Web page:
Are you seeing spots on the wood of your home that look like something has been chewing on it? Are you finding holes at the base of your door frames, trenches carved out of your rafter beams, or patches on your fence that look like someone sprayed it with a high-pressure hose? There are many pests that can damage wood, and each one does it in a slightly different way. Carpenter bees, for example, bore circular tunnels in untreated wood. These holes are about the size of a nickel. If this is the kind of damage you're seeing, you're not dealing with carpenter ants or termites, but carpenter bees! If you're seeing lots of tiny holes, those aren't carpenter bee holes. Instead, these tiny holes are the work of a smaller wood-destroying insect such as the carpenter ant. But not all tiny holes are created by carpenter ants. Powder post beetles can create these tiny holes as well. So if you’re seeing these signs, you have to consider what type of wood is being damaged to figure out whether or not you have a powderpost beetle infestation or a carpenter ant infestation. In this example, powder post beetles prefer hardwood and often attack furniture as well as hardwood building materials whereas carpenter ants are more likely to target softwood, especially softwood that is rotting or has been water damaged. This same methodology can also be applied when comparing carpenter ant and termite damages!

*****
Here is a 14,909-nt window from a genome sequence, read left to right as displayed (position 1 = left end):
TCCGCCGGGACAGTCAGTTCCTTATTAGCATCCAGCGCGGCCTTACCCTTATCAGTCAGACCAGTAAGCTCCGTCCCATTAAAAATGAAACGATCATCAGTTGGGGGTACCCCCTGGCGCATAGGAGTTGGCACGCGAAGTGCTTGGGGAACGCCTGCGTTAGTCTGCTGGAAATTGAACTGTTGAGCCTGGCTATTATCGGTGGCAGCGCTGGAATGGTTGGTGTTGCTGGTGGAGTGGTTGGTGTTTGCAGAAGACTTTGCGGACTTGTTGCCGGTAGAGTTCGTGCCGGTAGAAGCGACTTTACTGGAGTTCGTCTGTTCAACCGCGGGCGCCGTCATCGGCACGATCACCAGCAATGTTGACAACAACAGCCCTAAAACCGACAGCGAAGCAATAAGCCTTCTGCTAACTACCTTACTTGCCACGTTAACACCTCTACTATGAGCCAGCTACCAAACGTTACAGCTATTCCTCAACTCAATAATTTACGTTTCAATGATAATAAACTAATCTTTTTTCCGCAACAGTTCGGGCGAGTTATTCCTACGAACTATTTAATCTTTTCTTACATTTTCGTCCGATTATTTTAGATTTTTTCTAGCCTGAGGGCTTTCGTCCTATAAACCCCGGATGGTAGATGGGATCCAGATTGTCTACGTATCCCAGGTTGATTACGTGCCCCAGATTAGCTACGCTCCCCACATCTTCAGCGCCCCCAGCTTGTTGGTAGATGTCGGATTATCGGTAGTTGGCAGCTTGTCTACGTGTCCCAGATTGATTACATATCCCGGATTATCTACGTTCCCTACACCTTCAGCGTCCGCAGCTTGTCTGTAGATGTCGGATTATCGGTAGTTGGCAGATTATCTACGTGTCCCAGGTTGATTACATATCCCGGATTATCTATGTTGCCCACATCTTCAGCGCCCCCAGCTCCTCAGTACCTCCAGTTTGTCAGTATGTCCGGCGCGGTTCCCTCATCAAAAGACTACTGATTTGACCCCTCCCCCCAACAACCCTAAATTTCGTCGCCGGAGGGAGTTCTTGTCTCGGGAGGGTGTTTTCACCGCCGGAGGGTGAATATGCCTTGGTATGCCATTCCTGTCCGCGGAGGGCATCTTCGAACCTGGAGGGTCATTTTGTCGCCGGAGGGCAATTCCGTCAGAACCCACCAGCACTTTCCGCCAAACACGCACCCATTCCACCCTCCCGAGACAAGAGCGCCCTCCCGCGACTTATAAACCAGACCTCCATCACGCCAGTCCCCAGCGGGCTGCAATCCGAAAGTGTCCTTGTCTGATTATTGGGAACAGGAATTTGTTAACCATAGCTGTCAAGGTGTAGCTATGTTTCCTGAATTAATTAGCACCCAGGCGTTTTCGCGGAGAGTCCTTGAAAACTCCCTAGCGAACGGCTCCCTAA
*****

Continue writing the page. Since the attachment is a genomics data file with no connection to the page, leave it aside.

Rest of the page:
Figuring out which pests is damaging the wood of your home can be a lot like an episode of CSI. There are many pests that can cause damage to your home, from small insects to large rodents, and everything in between! However, in this article, we're going to focus on carpenter ants and termites as they are the most destructive of all the wood-destroying pests that invade our New Jersey homes. Our goal is to equip you with a basic understanding of the diet, behavior, and habitat preferences of carpenter ants and termites to help you piece the puzzle together and figure out which of these destructive pests you're dealing with on your property.